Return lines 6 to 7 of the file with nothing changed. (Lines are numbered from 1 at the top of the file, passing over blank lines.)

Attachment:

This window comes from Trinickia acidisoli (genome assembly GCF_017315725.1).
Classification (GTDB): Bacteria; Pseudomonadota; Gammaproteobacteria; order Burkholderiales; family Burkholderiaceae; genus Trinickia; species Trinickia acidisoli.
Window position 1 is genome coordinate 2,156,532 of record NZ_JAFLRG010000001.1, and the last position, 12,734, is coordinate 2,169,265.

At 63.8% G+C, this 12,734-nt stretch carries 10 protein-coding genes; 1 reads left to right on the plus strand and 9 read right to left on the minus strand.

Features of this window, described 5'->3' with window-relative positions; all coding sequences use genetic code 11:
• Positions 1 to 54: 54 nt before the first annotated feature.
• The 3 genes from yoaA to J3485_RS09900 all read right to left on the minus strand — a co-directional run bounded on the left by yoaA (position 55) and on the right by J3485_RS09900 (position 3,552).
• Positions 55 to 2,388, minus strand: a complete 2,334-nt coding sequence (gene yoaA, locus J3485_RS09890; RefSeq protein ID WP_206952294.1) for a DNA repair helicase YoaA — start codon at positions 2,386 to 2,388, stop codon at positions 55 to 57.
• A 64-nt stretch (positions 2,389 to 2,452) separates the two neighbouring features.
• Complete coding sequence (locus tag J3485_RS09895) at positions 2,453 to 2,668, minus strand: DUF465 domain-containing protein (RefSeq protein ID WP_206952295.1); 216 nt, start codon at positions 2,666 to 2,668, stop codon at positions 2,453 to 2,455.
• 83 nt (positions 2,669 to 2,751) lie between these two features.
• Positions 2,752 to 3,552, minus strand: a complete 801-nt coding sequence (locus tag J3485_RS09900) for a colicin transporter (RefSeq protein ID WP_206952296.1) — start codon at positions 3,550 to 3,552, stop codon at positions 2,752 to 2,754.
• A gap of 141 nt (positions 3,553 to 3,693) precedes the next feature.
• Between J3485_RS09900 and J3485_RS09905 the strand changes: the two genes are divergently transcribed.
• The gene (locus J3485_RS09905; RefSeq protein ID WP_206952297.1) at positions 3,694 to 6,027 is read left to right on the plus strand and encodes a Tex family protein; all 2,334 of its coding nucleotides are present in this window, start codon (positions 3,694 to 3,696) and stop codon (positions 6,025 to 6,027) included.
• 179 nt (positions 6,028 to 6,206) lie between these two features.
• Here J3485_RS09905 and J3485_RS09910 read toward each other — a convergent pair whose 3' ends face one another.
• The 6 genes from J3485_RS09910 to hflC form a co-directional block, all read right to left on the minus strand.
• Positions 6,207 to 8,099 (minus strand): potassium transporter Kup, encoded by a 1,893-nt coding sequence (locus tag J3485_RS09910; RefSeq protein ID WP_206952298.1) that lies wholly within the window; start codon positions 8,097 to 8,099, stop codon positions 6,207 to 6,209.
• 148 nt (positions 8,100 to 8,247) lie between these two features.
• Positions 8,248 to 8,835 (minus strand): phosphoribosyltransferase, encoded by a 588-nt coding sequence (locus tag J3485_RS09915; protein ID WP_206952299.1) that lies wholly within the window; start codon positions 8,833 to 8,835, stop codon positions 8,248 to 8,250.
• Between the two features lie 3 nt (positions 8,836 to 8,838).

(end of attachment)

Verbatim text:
• Positions 1 to 54: 54 nt before the first annotated feature.
• The 3 genes from yoaA to J3485_RS09900 all read right to left on the minus strand — a co-directional run bounded on the left by yoaA (position 55) and on the right by J3485_RS09900 (position 3,552).